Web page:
I’m not a mathematician so don’t get on my case, but I have a kind of a mathematical theory that involves numbers and percentages that I call “Concept 51.” This is the goal all negotiators strive to achieve when they’re dealing with a hostage: trust.
I think of trust as a scale that runs from zero to 100. Zero is mistrust, no trust, the position where you would put the marker if you didn’t believe a word someone said, even if they were looking at a calendar and telling you the day. In hostage negotiations, the police are starting their negotiations with a hostage taker from a position of mistrust. Zero. Null. Nada.
Let’s face it, the people we deal with have not had too many good experiences with the police. I cannot remember the last time I invited a hostage taker to Thanksgiving dinner. We have to take that situation of no trust and move it up the scale pretty fast. We’re not aiming at 100; that’s unrealistic. We want to get to a point on the scale where trust is greater than mistrust: 51 percent.
Sometimes we can calm a subject down pretty fast and build trust that way. We lay out a solution, a way out with dignity—not there yet, but we’re moving. Maybe we’re at 35 percent. The subject asks me a question and I answer truthfully; we go for a bit, we get to 45 percent. I start working on ensuring the subject that he will not be hurt when he comes out. He states that he believes me and wants to come out but has to think about it.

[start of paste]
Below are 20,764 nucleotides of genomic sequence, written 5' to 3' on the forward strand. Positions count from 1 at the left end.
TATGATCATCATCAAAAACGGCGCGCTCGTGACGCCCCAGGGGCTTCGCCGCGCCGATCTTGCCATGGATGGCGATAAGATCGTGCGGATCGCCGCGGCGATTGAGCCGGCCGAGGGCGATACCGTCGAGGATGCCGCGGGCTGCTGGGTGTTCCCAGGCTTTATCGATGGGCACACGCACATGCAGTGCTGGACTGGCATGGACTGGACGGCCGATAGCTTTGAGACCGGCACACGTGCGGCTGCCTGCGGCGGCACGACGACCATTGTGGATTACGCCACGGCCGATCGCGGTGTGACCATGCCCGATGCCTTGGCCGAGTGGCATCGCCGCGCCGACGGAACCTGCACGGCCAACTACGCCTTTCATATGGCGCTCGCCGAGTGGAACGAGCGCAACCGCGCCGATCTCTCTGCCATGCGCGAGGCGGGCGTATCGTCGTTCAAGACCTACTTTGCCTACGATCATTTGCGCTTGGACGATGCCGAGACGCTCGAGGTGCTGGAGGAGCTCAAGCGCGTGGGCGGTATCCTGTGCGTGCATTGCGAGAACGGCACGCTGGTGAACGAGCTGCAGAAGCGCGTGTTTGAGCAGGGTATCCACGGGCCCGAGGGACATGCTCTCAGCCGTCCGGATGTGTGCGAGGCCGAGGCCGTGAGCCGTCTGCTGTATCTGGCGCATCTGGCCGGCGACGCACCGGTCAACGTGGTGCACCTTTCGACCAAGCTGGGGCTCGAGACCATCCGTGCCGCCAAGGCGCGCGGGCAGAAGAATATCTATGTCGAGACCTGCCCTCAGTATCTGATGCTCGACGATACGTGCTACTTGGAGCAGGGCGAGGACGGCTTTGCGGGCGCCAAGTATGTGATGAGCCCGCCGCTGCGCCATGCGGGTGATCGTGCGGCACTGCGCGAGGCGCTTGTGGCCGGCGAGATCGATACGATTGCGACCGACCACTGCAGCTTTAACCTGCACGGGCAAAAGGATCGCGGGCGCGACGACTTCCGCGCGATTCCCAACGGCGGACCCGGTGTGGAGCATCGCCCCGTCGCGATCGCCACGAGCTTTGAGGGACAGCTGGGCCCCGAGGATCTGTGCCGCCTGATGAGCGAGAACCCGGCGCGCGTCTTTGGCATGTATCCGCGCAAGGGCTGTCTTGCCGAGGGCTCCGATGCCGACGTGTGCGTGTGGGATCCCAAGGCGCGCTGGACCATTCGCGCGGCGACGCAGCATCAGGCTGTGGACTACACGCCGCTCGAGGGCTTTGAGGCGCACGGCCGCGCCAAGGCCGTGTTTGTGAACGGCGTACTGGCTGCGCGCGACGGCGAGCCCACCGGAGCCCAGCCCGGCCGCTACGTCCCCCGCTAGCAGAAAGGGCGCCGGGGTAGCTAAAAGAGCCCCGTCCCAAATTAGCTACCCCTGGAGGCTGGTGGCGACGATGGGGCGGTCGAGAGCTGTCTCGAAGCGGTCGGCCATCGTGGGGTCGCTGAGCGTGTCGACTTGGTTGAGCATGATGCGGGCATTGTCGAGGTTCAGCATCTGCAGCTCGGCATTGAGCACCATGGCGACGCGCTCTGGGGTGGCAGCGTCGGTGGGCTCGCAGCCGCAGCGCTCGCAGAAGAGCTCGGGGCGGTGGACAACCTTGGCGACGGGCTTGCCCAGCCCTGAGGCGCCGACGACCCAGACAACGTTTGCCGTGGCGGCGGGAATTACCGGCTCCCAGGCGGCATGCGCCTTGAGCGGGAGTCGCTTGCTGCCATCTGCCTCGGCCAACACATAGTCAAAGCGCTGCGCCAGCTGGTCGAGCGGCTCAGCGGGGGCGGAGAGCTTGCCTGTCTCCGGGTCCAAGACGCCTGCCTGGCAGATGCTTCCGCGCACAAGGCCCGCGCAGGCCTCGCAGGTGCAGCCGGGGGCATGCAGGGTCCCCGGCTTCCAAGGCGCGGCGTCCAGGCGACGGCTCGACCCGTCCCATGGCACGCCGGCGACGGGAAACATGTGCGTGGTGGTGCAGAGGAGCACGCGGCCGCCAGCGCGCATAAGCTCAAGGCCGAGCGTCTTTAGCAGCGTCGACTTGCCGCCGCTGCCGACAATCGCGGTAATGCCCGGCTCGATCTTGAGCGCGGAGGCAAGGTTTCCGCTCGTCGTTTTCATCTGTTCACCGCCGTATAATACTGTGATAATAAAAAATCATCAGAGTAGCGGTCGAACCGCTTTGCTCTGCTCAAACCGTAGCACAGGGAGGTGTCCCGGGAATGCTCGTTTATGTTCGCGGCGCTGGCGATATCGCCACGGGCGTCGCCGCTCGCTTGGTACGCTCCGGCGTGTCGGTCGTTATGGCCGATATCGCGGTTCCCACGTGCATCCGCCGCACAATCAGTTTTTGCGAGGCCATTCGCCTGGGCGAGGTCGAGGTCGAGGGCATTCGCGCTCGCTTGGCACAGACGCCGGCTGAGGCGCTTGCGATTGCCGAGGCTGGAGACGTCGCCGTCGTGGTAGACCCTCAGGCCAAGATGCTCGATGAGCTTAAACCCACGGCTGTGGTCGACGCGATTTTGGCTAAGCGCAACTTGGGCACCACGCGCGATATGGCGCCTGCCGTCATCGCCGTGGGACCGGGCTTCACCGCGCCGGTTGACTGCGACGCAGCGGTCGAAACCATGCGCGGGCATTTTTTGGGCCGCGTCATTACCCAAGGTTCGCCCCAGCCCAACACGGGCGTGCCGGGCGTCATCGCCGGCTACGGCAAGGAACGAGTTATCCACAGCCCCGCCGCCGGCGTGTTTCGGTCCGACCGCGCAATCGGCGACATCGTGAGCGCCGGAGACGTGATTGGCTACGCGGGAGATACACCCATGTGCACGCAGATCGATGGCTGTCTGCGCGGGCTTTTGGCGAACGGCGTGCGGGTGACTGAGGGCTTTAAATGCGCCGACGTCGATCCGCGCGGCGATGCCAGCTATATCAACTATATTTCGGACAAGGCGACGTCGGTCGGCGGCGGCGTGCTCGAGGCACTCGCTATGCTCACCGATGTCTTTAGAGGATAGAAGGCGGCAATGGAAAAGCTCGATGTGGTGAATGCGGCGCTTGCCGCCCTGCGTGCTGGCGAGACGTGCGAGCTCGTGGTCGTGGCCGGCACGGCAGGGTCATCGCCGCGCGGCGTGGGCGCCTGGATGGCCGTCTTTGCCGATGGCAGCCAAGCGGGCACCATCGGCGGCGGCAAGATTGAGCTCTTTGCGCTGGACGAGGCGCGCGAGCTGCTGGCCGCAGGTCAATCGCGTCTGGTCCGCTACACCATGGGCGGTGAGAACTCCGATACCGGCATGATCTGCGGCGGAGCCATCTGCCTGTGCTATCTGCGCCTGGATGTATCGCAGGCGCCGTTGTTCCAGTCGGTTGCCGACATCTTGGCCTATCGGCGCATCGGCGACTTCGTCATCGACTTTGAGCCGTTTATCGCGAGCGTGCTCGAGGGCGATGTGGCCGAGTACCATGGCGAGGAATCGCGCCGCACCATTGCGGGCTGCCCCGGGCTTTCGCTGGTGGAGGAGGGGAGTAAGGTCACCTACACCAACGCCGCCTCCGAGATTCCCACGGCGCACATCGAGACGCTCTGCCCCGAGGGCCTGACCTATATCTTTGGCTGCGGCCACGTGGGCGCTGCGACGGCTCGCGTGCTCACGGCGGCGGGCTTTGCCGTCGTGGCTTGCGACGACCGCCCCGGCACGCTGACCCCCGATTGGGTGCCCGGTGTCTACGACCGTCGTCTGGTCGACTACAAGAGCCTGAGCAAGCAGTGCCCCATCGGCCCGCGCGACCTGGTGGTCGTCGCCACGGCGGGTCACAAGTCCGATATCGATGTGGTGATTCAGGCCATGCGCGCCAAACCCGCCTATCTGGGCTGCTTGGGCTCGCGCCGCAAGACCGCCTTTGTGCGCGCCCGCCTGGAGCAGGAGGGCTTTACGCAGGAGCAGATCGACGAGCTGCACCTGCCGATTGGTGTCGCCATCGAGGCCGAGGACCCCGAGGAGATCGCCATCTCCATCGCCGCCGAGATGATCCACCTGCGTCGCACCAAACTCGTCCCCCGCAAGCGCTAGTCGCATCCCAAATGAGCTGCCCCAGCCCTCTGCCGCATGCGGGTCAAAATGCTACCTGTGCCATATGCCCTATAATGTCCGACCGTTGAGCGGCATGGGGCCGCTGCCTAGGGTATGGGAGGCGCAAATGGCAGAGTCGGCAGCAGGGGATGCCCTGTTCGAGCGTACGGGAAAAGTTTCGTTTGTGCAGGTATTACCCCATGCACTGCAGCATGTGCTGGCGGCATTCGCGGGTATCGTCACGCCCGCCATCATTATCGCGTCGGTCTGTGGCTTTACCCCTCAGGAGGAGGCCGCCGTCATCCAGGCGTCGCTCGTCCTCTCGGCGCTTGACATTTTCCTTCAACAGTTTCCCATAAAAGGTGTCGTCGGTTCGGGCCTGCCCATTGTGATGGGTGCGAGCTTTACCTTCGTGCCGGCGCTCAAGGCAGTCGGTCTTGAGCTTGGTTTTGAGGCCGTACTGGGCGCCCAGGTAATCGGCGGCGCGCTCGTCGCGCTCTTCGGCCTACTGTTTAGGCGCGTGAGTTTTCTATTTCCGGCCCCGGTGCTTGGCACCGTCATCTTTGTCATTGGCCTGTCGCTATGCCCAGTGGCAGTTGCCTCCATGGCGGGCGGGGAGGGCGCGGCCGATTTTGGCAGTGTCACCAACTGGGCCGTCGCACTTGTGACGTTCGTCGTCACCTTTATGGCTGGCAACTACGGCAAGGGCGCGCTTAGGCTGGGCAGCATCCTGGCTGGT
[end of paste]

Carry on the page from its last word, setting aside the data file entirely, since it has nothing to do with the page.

We’ve reached 50 percent.
Getting that last little bit of trust in this situation, the last climb, may be the hardest part. Now, we don’t have to go very far—just 1 percent. But like a baseball team that’s struggled to get over .500, the big gains have all been achieved; from here on out we’re looking for small, incremental things to build trust.
I think it helps as the rapport builds in an everyday negotiation to remember that it’s tough work getting from 50 to 51. Rapport is critical—but it’s not the end of the deal.